Is the World In Trouble?

We recently read an interesting story about increasing risk for better returns – Well That’s Fantastic!

First, we will give some context for those of you who are unfamiliar with the name Paul Tudor Jones. He is an American businessman who founded Tudor Investment Corporation, a private asset management company and hedge fund. As of March 2014, he was estimated to have a net worth of US$4.3 billion by Forbes Magazine and ranked as the 108th richest American and 345th richest in the world.

His trading style and beliefs are summarised below:

  1. He attempts to buy and sell at contrarian turning points. Fundamentally, he continues to try a single trade idea until he changes his mind. Otherwise, he keeps cutting down his position size. Then he trades the smallest amount when his trading is at its worst.
  2. He considers himself a premier market opportunist. When he develops an idea, he pursues it from a very low-risk standpoint until he has been proven wrong repeatedly, or until he changes his viewpoint.
  3. He is a swing trader – the best money is made at the market turns. He has missed a lot of meat in the middle but catches a lot of tops and bottoms.
  4. He gets himself out of a losing position that makes him uncomfortable. There is nothing better than a fresh start. The key is to play a great defence, not a great offence.
  5. He never averages losing positions. He decreases his trading size when he is doing poorly, and increases when he is trading well.
  6. He has mental stops for both price and time. If a stock hits a certain number, he is out no matter what.
  7. He monitors the whole portfolio equity (risk) in real time.
  8. He believes prices move first and fundamentals come second.
  9. He doesn’t care about mistakes made three seconds ago and focuses on what he is going to do from the next moment on.
  10. “Don't be a hero. Don't have an ego. Always question yourself and your ability. Don't ever feel that you are very good. The second you do, you are dead.” – Paul Tudor Jones

Source: VIP Wealth Solutions & Bloomberg

In a recent article published by Bloomberg, Tudor’s tone changed. He told investors in an August 16th letter that he will manage a larger chunk of their money himself. He also said managers at his $11 billion Tudor Investment Corp. will be forced to take more risk.

The key part of this that caught our eye was to take more risk. His main fund is the Tudor BVI Global, and as reported by Bloomberg, is down about 2.3% year to date.

This got us thinking about the art and math of expected returns. Consider that some time ago there was a capital asset pricing model called CAPM. It describes the relationship between risk and expected return, and it serves as a model for the pricing of risky securities (stocks).

The model is simple in some respects:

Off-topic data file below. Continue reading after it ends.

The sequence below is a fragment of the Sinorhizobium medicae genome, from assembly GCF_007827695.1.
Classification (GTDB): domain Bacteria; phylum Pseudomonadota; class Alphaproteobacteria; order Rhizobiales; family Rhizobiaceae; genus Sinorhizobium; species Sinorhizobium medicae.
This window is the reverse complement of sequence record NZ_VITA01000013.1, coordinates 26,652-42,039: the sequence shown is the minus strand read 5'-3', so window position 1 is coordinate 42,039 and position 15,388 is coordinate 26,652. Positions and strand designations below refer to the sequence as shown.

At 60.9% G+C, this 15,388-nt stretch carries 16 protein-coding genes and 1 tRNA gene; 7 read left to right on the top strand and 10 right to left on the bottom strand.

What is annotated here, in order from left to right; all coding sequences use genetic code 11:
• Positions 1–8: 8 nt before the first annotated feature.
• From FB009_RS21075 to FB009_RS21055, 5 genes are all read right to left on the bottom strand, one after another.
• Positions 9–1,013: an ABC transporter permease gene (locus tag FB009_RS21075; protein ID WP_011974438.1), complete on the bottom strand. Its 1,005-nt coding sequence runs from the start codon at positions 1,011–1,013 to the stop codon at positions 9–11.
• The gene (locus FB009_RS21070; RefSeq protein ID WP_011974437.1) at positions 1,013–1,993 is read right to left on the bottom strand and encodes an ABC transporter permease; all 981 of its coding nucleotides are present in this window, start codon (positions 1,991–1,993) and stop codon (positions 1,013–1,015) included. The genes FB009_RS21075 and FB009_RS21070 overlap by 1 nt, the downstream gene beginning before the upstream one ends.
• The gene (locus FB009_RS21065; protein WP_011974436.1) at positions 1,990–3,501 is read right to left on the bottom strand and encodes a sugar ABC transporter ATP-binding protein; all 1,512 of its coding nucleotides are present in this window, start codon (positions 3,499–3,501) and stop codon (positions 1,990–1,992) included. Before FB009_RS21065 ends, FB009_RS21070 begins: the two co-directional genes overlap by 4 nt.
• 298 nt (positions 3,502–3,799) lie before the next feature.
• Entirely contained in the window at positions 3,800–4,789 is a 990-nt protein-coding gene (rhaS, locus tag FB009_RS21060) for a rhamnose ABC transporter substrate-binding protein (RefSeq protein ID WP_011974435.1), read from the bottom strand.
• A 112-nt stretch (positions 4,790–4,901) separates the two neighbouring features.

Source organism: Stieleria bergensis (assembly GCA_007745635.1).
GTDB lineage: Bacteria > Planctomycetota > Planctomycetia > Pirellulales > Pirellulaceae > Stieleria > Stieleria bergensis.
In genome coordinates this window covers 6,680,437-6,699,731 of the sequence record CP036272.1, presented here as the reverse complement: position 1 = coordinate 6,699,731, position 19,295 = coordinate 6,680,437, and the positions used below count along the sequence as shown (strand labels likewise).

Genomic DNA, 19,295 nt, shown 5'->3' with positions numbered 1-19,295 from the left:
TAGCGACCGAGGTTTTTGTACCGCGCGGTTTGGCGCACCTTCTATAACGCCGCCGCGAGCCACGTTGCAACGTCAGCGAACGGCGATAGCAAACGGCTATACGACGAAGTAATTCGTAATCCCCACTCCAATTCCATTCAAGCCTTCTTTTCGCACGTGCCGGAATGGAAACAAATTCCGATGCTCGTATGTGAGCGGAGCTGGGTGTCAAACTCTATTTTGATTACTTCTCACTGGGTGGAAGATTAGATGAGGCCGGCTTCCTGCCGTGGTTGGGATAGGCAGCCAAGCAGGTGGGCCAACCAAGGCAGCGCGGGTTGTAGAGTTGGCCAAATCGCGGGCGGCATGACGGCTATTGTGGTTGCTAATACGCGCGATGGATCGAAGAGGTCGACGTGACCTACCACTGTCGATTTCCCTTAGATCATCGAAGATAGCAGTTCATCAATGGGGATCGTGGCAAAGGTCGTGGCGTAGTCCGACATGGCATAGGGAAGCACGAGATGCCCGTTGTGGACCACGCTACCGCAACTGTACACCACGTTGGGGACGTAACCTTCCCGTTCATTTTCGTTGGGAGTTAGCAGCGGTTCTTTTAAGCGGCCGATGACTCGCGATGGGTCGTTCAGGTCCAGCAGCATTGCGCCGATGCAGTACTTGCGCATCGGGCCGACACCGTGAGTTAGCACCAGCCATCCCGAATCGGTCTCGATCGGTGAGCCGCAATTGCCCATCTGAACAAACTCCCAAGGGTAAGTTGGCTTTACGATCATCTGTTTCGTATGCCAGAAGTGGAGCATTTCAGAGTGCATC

CAPM = Risk Free Rate + (Market Return - Risk Free Rate) x Beta

What does this mean?

Risk-Free Rate = Rate of return on risk-free assets (Government Treasury Bills)

Market Return = The return of the overall market (S&P 500)

Beta = The measure of risk for an individual security relative to the market

Let us consider this in real context:

The time was not too long ago in a land called the USA where risk-free assets (US Treasury Bills) were something greater than zero. The chart below shows the yield curve of US treasury bills going back 10 years.

Source: VIP Wealth Solutions & Bloomberg

So let us create two scenarios with CAPM

In this example, it is 2006, and T-Bills are yielding 5%. CAPM tells us that a generic security with about half the market risk should return 5.5%. Here is how the formula works:

CAPM Scenario One


Market Return = 6%

Beta = 0.5 (half the risk of the market)

CAPM = Risk Free Rate + (Market Return – Risk Free Rate) X Beta

     = 5% + (6% -5%) x 0.5

    = 5.5%


Fast forward to today, and under the same assumptions, the Risk-Free Rate is now 0.30%. The result is a 3.15% return on the same security.

Mathematically, this all works out, but it speaks to what Paul Tudor Jones is seeing in the current global environment. You have to take more risk to get the same return you did 10 years ago. This is somewhat worrisome.

We are hearing this and feeling this in the global markets as well. Paul is not the first global manager to speak out and struggle in this environment. There are a lot of smart people out there right now scratching their heads.

We are not suggesting that we are going to start to add risk like Paul Tudor Jones, but actually somewhat the contrary. His core value or tenant as outlined above was to play great defence, not great offence.

We are going to continue to stick to the defensive approach and watch how Paul makes out with his shifting of gears.

Thank you for reading!

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